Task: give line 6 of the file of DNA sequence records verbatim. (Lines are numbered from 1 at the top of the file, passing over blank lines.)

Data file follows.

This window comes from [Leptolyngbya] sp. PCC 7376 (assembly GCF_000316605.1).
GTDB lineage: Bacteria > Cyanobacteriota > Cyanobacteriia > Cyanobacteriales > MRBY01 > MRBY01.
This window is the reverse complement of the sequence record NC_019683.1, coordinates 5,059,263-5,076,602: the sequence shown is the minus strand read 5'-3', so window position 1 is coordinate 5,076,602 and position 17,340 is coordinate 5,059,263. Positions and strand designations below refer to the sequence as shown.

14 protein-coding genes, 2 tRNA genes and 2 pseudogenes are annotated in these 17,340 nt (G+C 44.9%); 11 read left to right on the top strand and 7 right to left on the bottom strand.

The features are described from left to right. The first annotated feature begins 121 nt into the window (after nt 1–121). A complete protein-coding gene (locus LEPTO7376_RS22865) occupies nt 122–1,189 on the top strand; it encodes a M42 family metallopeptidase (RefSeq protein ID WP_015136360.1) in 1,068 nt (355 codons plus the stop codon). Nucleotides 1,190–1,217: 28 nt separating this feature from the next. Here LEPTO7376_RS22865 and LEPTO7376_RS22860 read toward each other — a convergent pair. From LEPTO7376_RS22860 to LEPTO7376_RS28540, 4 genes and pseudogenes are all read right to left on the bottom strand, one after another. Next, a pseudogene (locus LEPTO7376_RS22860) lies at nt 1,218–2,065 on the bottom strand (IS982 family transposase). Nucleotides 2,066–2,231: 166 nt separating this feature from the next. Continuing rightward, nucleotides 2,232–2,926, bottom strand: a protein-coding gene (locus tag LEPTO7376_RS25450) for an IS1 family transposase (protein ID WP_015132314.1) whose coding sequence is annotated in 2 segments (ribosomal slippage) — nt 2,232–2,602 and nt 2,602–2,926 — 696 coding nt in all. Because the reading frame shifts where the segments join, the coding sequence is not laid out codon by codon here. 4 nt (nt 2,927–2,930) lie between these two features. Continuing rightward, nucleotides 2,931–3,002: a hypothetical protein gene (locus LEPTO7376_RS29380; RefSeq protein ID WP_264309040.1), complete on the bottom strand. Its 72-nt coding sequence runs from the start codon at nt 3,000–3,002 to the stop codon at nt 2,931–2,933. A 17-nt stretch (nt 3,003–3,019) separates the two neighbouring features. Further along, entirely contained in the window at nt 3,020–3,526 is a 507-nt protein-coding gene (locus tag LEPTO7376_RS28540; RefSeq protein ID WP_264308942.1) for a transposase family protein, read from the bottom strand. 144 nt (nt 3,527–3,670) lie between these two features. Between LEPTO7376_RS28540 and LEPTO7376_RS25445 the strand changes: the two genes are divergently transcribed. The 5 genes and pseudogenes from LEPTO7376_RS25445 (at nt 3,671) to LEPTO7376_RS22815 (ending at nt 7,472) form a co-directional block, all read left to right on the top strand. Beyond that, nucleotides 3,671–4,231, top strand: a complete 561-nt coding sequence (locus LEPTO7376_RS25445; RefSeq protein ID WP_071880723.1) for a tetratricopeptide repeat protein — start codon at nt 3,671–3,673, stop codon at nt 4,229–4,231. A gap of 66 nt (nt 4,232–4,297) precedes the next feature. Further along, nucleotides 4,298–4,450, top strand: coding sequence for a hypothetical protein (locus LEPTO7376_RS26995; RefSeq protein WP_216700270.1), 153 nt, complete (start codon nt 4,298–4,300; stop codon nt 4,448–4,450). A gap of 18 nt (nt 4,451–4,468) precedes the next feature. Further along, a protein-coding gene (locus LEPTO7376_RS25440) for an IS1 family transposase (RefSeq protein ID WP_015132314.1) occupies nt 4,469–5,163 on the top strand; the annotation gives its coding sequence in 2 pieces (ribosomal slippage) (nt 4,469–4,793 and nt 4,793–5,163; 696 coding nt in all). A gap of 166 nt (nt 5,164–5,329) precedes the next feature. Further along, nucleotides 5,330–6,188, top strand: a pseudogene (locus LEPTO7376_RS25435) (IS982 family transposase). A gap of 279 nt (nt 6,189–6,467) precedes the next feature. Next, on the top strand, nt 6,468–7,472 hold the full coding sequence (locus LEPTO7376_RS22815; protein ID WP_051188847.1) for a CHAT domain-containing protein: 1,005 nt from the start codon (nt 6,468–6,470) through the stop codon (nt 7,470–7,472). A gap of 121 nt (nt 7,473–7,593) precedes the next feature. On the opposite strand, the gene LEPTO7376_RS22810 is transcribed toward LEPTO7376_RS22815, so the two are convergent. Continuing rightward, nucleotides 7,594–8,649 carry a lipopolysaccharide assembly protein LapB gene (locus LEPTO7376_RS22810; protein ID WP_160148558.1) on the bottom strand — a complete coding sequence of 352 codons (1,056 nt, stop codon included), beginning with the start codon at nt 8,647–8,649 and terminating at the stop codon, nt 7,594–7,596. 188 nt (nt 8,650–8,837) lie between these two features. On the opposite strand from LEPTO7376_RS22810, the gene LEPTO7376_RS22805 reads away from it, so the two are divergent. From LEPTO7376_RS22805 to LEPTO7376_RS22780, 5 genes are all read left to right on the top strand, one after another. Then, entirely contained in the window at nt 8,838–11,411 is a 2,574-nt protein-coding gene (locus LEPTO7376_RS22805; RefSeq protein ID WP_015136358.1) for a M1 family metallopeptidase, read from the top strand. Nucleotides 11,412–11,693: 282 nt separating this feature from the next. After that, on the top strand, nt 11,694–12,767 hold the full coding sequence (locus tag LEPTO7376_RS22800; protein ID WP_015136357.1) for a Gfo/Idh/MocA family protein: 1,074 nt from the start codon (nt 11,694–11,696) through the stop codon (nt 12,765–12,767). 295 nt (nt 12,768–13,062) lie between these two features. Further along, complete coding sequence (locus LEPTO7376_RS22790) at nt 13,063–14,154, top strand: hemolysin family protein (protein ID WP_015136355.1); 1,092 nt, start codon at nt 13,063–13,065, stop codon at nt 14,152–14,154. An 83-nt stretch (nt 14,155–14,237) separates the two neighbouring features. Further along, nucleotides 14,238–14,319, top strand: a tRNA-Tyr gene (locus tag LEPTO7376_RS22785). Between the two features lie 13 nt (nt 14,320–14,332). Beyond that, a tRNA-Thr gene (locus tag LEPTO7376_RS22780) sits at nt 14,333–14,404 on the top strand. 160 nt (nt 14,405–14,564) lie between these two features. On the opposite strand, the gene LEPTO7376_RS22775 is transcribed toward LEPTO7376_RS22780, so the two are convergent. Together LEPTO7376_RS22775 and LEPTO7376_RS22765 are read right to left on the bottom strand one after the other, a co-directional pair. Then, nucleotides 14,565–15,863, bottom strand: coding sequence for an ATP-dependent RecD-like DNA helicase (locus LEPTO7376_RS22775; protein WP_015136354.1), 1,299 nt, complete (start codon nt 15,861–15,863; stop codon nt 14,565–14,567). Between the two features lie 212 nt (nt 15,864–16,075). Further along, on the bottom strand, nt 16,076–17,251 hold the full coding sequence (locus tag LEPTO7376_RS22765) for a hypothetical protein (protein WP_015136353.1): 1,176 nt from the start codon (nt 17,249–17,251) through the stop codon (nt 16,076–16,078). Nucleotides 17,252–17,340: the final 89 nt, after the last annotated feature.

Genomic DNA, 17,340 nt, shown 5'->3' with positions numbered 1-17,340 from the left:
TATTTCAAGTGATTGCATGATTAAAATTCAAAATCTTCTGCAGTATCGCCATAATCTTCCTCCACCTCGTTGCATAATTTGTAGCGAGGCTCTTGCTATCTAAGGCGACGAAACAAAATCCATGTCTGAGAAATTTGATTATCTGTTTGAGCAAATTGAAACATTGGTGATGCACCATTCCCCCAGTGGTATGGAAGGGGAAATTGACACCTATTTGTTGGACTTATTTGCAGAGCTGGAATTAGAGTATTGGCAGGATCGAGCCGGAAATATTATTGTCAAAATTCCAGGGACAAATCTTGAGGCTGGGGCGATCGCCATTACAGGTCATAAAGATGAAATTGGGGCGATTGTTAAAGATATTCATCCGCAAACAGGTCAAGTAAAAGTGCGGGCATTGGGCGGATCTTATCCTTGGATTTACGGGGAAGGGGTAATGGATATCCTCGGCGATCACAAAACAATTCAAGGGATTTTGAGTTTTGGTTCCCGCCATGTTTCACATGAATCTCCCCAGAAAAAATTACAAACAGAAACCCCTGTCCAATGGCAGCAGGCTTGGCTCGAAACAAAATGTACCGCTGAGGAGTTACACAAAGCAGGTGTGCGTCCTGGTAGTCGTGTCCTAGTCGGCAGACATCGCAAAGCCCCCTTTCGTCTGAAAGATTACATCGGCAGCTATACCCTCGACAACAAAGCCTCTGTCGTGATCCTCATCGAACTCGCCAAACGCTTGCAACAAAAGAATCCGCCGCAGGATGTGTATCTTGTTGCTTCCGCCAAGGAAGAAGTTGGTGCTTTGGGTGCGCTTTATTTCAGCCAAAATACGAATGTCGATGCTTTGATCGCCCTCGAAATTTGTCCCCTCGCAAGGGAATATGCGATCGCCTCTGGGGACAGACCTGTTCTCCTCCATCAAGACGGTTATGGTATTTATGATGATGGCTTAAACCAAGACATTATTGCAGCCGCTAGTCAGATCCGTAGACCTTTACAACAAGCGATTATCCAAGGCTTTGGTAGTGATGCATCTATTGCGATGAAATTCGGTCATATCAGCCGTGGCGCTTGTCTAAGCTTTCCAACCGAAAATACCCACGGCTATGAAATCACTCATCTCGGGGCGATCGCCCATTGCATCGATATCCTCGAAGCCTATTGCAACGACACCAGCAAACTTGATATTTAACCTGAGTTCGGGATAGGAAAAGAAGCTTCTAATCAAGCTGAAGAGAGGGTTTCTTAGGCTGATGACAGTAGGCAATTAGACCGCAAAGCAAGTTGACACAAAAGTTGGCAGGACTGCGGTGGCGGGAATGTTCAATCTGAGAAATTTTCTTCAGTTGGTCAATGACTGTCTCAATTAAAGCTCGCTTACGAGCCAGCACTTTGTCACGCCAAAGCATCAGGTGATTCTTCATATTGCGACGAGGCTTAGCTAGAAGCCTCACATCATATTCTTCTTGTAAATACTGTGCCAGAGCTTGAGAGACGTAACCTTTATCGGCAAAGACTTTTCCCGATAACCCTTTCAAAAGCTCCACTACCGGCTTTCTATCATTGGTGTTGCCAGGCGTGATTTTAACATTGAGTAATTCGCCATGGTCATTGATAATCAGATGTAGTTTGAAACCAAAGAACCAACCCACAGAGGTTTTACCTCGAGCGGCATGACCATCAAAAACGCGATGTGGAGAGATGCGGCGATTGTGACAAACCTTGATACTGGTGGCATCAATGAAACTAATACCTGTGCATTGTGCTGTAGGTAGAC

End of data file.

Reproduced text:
Genomic DNA, 17,340 nt, shown 5'->3' with positions numbered 1-17,340 from the left: